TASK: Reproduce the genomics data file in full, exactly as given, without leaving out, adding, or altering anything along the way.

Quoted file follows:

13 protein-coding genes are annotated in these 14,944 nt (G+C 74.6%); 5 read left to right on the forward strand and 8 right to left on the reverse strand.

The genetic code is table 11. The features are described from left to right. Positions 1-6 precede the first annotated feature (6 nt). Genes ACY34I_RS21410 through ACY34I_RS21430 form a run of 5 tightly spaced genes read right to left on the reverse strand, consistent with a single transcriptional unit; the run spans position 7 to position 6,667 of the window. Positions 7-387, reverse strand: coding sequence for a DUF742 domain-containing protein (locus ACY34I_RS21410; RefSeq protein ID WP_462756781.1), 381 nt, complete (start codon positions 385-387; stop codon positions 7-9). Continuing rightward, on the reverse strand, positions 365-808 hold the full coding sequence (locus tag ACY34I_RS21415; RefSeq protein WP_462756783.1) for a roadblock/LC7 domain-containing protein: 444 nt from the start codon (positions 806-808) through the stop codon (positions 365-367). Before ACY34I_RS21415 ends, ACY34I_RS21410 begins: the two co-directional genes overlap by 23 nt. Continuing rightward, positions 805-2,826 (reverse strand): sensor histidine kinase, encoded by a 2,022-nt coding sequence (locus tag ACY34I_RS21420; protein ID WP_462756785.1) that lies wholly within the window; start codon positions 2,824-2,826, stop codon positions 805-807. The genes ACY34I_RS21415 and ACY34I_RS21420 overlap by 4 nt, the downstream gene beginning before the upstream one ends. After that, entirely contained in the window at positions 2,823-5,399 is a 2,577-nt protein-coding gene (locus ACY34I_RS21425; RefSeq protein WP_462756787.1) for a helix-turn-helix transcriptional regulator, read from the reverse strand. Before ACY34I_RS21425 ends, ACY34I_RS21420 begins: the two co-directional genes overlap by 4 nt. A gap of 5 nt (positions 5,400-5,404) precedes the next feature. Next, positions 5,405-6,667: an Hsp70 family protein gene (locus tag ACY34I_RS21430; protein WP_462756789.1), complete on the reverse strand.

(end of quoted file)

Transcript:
13 protein-coding genes are annotated in these 14,944 nt (G+C 74.6%); 5 read left to right on the forward strand and 8 right to left on the reverse strand.

The genetic code is table 11. The features are described from left to right. Positions 1-6 precede the first annotated feature (6 nt). Genes ACY34I_RS21410 through ACY34I_RS21430 form a run of 5 tightly spaced genes read right to left on the reverse strand, consistent with a single transcriptional unit; the run spans position 7 to position 6,667 of the window. Positions 7-387, reverse strand: coding sequence for a DUF742 domain-containing protein (locus ACY34I_RS21410; RefSeq protein ID WP_462756781.1), 381 nt, complete (start codon positions 385-387; stop codon positions 7-9). Continuing rightward, on the reverse strand, positions 365-808 hold the full coding sequence (locus tag ACY34I_RS21415; RefSeq protein WP_462756783.1) for a roadblock/LC7 domain-containing protein: 444 nt from the start codon (positions 806-808) through the stop codon (positions 365-367). Before ACY34I_RS21415 ends, ACY34I_RS21410 begins: the two co-directional genes overlap by 23 nt. Continuing rightward, positions 805-2,826 (reverse strand): sensor histidine kinase, encoded by a 2,022-nt coding sequence (locus tag ACY34I_RS21420; protein ID WP_462756785.1) that lies wholly within the window; start codon positions 2,824-2,826, stop codon positions 805-807. The genes ACY34I_RS21415 and ACY34I_RS21420 overlap by 4 nt, the downstream gene beginning before the upstream one ends. After that, entirely contained in the window at positions 2,823-5,399 is a 2,577-nt protein-coding gene (locus ACY34I_RS21425; RefSeq protein WP_462756787.1) for a helix-turn-helix transcriptional regulator, read from the reverse strand. Before ACY34I_RS21425 ends, ACY34I_RS21420 begins: the two co-directional genes overlap by 4 nt. A gap of 5 nt (positions 5,400-5,404) precedes the next feature. Next, positions 5,405-6,667: an Hsp70 family protein gene (locus tag ACY34I_RS21430; protein WP_462756789.1), complete on the reverse strand.